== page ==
Laws Edward A.

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Edward A.

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Now showing 1 - 5 of 5
  • Article
    Ocean acidification as one of multiple stressors : growth response of Thalassiosira weissflogii (diatom) under temperature and light stress
    (Inter-Research, 2015-12-15) Passow, Uta ; Laws, Edward A.
    Future shifts in phytoplankton composition and productivity are anticipated given that continuing changes are expected in environmental conditions such as temperature, the partial pressure of CO2 (pCO2) and light climate, all of which regulate phytoplankton communities and their physiology through bottom-up control. Culture experiments revealed that future (elevated) pCO2 had no effect on Thalassiosira weissflogii in the absence of environmental stressors, whereas growth rates drastically decreased under future pCO2 when cells were grown under light and temperature stress. Reduction in growth rates and a smaller decline in cellular photosynthesis under high pCO2 were associated with 2- to 3-fold increases in the production of transparent exopolymer particles (TEP) and in the cell quotas of organic carbon, as well as a similar decrease in the C:chl a ratios. Results suggest that under light- and temperature-stressed growth, elevated pCO2 led to increased energy requirements, which were fulfilled by increased light harvesting capabilities that permitted photosynthesis of acclimatized cells to remain relatively high. This was combined with the inability of these cells to acclimatize their growth rate to sub-optimal temperatures. Consequently, growth rate was low and decoupled from photosynthesis, and this decoupling led to large cell sizes and high excretion rates in future pCO2 treatments compared to ambient treatments when growth temperature and light were sub- optimal. Under optimal growth conditions, the increased energy demands required to re- equilibrate the disturbed acid-base balance in future pCO2 treatments were likely mediated by a variety of physiological acclimatization mechanisms, individually too small to show a statistically detectable response in terms of growth rate, photosynthesis, pigment concentration, or excretion.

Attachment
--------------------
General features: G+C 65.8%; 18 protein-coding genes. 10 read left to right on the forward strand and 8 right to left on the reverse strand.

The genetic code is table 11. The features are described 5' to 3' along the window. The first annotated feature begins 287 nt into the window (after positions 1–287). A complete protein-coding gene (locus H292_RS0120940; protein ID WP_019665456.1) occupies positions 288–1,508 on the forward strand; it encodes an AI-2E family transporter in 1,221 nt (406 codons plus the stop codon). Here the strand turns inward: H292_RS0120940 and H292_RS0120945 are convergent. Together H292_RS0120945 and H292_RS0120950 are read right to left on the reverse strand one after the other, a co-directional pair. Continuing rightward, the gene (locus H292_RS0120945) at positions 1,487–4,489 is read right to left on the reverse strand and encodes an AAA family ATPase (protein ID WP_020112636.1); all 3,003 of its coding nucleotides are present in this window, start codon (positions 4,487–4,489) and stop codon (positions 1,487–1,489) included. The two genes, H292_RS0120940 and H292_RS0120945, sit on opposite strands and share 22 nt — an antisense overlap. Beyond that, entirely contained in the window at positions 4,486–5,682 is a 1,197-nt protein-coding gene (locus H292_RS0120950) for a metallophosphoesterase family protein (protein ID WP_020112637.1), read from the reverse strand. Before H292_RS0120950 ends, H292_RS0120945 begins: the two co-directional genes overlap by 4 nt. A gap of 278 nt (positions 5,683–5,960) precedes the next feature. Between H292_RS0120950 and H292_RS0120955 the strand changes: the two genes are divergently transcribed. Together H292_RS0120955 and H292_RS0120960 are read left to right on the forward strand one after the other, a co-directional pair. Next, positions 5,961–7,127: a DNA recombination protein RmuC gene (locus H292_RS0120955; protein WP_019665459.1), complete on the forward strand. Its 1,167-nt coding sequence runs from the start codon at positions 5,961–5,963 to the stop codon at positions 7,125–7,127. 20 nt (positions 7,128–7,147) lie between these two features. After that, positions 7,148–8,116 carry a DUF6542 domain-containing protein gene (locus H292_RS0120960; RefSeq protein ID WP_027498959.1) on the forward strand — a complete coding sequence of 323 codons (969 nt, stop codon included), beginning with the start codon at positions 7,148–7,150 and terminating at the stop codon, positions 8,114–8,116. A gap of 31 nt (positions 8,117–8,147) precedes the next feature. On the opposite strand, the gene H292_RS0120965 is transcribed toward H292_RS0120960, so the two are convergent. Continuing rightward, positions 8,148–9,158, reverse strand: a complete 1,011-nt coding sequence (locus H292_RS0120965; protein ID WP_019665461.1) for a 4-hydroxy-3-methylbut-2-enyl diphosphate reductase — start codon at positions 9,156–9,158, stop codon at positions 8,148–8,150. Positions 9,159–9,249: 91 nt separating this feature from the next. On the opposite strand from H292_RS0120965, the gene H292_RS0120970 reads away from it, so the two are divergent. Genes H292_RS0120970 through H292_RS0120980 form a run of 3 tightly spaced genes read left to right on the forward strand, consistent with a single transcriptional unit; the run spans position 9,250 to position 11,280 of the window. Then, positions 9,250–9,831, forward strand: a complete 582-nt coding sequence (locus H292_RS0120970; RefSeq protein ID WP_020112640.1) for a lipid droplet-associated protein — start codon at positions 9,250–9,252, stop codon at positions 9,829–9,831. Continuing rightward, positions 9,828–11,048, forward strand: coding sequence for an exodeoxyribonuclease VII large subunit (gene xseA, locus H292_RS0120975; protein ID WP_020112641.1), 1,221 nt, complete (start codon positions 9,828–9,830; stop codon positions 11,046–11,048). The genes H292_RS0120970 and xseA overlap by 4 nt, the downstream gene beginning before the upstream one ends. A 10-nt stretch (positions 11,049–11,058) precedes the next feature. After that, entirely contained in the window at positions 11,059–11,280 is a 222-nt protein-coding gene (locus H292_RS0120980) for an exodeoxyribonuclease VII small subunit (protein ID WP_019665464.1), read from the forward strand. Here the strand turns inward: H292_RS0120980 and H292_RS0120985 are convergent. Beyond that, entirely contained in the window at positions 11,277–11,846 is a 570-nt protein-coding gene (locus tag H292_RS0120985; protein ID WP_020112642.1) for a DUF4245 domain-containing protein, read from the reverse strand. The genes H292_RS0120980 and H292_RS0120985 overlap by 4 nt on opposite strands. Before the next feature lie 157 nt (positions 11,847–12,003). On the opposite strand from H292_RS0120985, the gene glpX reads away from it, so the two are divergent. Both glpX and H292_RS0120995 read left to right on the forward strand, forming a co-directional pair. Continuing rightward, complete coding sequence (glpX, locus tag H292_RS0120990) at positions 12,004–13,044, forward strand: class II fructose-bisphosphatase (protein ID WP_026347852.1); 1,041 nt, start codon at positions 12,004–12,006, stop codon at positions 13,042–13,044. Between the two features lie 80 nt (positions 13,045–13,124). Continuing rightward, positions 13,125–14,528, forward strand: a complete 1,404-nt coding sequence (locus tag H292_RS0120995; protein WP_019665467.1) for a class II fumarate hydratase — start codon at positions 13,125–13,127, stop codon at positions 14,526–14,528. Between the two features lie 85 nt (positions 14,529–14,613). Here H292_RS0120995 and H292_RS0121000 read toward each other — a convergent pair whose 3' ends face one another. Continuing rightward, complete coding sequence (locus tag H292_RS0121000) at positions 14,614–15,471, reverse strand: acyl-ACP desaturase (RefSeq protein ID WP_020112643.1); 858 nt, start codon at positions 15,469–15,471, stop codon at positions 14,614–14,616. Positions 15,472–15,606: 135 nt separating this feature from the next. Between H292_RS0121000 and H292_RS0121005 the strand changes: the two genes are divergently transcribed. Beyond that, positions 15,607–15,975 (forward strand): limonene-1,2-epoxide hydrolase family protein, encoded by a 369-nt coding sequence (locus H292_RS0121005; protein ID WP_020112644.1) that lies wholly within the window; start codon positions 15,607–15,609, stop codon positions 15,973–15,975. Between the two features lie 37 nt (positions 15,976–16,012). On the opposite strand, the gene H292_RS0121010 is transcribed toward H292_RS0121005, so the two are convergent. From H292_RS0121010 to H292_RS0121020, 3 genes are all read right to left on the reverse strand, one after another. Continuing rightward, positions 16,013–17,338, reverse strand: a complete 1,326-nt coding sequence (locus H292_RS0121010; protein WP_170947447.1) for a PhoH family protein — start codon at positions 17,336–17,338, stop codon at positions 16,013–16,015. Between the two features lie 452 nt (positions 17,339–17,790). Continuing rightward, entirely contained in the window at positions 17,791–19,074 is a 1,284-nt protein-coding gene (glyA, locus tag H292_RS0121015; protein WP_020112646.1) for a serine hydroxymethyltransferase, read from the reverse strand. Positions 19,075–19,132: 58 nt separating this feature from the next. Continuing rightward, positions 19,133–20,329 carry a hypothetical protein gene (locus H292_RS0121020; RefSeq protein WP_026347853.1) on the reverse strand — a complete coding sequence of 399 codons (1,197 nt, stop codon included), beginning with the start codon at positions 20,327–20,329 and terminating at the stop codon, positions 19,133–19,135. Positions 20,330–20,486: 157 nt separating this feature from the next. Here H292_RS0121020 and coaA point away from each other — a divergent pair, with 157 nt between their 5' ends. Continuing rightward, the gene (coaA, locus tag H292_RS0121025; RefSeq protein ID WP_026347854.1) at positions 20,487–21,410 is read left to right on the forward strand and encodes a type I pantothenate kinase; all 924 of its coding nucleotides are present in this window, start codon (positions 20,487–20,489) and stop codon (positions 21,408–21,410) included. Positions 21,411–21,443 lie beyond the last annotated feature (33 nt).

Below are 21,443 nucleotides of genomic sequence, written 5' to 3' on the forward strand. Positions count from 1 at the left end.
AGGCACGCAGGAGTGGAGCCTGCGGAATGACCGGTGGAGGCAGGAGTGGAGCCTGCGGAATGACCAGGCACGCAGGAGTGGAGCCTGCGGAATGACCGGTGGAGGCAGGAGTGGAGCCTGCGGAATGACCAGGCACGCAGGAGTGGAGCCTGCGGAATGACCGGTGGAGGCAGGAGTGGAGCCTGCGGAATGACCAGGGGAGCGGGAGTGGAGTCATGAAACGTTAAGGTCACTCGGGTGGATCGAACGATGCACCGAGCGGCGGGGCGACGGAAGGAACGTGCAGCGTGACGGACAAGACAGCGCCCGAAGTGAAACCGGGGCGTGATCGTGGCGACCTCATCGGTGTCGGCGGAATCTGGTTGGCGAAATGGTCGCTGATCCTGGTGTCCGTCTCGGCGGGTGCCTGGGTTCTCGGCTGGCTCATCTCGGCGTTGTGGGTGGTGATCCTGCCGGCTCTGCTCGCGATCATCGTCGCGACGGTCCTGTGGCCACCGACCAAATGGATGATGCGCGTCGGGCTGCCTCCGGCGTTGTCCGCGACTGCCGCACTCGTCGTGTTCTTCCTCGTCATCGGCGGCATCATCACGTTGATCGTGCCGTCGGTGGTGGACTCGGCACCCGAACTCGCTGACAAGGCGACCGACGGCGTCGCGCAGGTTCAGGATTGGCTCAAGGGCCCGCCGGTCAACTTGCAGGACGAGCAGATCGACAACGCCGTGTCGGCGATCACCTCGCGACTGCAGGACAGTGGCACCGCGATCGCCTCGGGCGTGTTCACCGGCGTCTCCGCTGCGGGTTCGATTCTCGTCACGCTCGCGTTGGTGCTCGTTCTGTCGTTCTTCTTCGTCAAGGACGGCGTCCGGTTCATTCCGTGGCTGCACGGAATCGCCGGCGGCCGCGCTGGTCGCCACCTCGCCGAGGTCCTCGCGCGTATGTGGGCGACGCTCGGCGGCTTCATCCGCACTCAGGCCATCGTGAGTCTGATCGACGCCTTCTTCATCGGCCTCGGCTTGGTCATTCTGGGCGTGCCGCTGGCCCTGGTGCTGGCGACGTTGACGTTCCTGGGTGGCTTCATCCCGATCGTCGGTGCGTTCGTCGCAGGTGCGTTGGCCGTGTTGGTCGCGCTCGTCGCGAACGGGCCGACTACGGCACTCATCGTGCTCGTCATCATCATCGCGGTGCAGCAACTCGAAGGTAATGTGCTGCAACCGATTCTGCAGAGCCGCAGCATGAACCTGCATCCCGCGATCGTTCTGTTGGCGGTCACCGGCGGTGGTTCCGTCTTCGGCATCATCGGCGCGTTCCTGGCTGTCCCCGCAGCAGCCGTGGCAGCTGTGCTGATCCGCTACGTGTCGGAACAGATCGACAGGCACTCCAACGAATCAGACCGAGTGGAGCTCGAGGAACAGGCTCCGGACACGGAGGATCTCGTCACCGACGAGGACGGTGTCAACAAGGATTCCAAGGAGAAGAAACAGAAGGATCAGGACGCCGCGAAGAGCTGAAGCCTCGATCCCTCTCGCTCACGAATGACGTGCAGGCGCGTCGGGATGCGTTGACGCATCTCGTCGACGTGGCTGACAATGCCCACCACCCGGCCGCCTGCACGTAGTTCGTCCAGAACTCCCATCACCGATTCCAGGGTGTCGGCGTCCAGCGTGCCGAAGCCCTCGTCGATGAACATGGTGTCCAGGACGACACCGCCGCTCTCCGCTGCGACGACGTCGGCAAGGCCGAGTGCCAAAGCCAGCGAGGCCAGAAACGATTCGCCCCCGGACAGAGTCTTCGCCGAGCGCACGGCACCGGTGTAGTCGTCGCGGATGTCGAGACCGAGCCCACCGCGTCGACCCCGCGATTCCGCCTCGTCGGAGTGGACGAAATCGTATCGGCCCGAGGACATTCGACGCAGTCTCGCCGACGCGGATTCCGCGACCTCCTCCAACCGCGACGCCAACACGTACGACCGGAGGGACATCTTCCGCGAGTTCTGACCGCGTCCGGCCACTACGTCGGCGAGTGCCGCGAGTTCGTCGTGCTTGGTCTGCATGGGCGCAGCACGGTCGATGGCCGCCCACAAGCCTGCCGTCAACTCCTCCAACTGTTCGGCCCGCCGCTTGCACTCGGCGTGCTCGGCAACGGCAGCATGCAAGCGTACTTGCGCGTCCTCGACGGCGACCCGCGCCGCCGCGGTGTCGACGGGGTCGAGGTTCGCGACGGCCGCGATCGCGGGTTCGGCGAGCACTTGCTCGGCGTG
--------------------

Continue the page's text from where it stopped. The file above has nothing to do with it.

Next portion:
• Article
    Centers for Oceans and Human Health : contributions to an emerging discipline
    (BioMed Central, 2008-11-07) Laws, Edward A. ; Fleming, Lora E. ; Stegeman, John J.
    The oceans are the dominant feature of the planet and are fundamentally linked to human history and to human health. Concerns about the impact of the oceans on human health can be traced to ancient times. Jewish law prohibited the consumption of shellfish, probably reflecting the fact that filter-feeding bivalves can accumulate pathogens and toxins. The Portuguese explorer Pedro Fernandes de Queirós described symptoms associated with ciguatera fish poisoning after eating Caribbean sea bream in 1606, and several of British explorer James Cook's crew experienced similar symptoms after eating fish off the coast of Vanuatu in 1774 [1]. Roughly 1,200 people died from the consumption of fish and shellfish contaminated with methyl mercury in Minamata (Japan) during the 20th century; an even larger number were affected by chronic long-term neurotoxicological impacts [2]. A tsunami caused by an undersea earthquake on December 26, 2004 killed more than 225,000 people in eleven countries bordering the Indian Ocean; and more than 1,400 people died within a single day when the storm surge generated by Hurricane Katrina overwhelmed the New Orleans levee system on August 29, 2005 [3]. Looking ahead, the International Panel on Climate Change has projected a sea level rise of as much as 88 cm during the 21st century as a result of global warming [4], with major implications for the welfare and sustainability of coastal communities.
  • Article
    Environmental controls, oceanography and population dynamics of pathogens and harmful algal blooms: connecting sources to human exposure
    (BioMed Central, 2008-11-07) Dyble, Julianne ; Bienfang, Paul ; Dusek, Eva ; Hitchcock, Gary ; Holland, A. Fredrick ; Laws, Edward A. ; Lerczak, James A. ; McGillicuddy, Dennis J. ; Minnett, Peter ; Moore, Stephanie K. ; O'Kelly, Charles ; Solo-Gabriele, Helena M. ; Wang, John D.